CAMPAIGNERS from Scotland’s leading animal charity are calling on lottery chiefs to reconsider their refusal of funding.
But in a recent survey, 74 per cent of the Scottish public argued that the animal welfare group should be given financial support.
And protestors dressed in animal costumes chained themselves to railings in Edinburgh’s Princes Street Gardens demanding to be eligible for funding.
Mike Flynn, chief superintendent at the charity’s Edinburgh headquarters, said that the decision left the charity totally reliant on money from supporters.
He said: “It really is the generosity of the Scottish public that keeps us going.
“The National Lottery said they will only give funding to charities that directly affect humans and obviously they don’t see an animal charity as fitting that.
“The problem we’ve got is that a lot of supporters think that we do get lottery money and might be more reluctant to dig in their pockets themselves.
“It’s important that people realise we don’t get any funding at all from the government or from the lottery and so donations are vital.”
The charity, which handled 17,500 abandoned and injured animals last year, has constantly been refused lottery cash because of the strict criteria.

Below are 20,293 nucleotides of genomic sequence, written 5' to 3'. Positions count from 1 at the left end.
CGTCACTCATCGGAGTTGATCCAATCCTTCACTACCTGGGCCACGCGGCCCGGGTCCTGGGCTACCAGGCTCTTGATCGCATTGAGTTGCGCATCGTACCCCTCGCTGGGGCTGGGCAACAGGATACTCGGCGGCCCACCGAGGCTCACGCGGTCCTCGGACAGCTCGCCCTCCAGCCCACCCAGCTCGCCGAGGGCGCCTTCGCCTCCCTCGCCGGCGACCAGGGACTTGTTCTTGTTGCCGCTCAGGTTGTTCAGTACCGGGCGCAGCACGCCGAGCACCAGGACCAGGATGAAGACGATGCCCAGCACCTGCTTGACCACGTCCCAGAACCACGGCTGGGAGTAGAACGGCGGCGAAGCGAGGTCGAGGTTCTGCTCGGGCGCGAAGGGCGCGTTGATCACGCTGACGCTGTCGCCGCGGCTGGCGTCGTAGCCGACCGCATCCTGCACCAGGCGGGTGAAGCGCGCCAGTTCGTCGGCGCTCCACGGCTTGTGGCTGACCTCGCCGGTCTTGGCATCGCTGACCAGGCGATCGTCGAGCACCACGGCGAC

Mr Flynn said: “I find it surprising that they won’t give money to an animal charity because animals are part of the social network and play an important role in society.
“Nobody lives in a street that doesn’t have an animal on it. If you can help animals it helps all of the community.”
The charity – which has a budget this year of £9.5 million – has a legal duty to protect animals and reports cases of cruelty to the police.
But Mr Flynn insists that this business is inevitably costly and they need more funding to ensure pets are guaranteed safety from abuse.
He said: “All our facilities and services have to be bought and paid for and if you are reliant on the kindness of members of the public it is no way to sustain yourself.
“Funding would mean we would have more money to provide better care for the animals we look after.
“If we got just £1 million a year from the lottery it would alleviate some of the pressure on the society. And, one million is not a huge amount of money for the lottery fund to give out.”
The money raised helps to run the chairty’s 12 animal welfare centres across the country.
Scottish SPCA inspectors save domestic, farm and wild animals from harm and danger every year, while staff in re-homing centres are responsible for treating and re-homing thousands more.
The recent survey – issued as part of Scottish Animal Week – shows that the charity receives massive public support in their request for national funding.
And Stuart Earley, Scottish SPCA chief executive, said the poll was an encouraging sign that times could change.
He said: “To have almost three-quarters of the Scottish public on our side shows how many people believe cruelty to animals is wrong and clearly confirms that Scotland’s animal welfare charity should have more support.
“The National Lottery has made over a quarter of a million grants totallting in excess of £21 billion but we don’t receive one penny because the National Lottery will only support causes which benefit humans.
“This stance leaves out vital work purely dependent on donations. Hopefully this will change in the future.”